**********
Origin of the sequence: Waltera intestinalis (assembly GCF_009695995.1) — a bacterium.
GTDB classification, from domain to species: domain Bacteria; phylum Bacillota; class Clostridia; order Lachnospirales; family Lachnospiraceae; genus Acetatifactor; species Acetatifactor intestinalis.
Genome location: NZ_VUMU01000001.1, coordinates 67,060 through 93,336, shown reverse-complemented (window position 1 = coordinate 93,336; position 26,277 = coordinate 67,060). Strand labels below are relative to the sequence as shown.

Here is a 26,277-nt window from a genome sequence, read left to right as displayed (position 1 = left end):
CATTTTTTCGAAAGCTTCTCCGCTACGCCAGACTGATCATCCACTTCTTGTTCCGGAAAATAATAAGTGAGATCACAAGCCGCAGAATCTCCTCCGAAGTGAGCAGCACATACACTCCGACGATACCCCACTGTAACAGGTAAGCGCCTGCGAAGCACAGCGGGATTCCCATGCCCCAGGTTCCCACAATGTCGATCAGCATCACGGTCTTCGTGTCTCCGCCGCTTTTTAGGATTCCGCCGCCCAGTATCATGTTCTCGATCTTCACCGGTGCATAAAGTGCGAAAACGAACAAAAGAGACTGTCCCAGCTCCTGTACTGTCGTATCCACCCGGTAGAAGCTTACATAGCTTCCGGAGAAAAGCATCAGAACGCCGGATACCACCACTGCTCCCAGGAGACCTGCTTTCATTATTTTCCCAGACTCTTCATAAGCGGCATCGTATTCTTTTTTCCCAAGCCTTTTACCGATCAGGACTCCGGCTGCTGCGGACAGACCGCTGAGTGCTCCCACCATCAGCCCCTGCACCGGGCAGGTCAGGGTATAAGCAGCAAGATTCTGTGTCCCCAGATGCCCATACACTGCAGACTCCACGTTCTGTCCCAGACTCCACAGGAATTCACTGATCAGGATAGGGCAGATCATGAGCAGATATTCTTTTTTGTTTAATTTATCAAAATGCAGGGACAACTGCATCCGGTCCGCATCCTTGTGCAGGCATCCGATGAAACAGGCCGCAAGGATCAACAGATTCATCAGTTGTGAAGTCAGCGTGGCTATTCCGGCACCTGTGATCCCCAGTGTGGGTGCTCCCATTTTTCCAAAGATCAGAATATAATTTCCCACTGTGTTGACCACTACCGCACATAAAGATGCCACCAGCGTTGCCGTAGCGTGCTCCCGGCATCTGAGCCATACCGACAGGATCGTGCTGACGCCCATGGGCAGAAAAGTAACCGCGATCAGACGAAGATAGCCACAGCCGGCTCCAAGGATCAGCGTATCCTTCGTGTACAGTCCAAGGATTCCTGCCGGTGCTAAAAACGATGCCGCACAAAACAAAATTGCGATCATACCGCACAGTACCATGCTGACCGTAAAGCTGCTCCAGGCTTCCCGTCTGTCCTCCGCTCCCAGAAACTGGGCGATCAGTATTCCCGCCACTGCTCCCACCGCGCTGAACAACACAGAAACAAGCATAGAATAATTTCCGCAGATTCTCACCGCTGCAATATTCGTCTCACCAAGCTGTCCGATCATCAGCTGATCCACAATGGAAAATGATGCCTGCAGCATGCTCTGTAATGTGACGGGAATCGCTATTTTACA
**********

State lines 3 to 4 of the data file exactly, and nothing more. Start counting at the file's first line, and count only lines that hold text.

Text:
Genome location: NZ_VUMU01000001.1, coordinates 67,060 through 93,336, shown reverse-complemented (window position 1 = coordinate 93,336; position 26,277 = coordinate 67,060). Strand labels below are relative to the sequence as shown.

Here is a 26,277-nt window from a genome sequence, read left to right as displayed (position 1 = left end):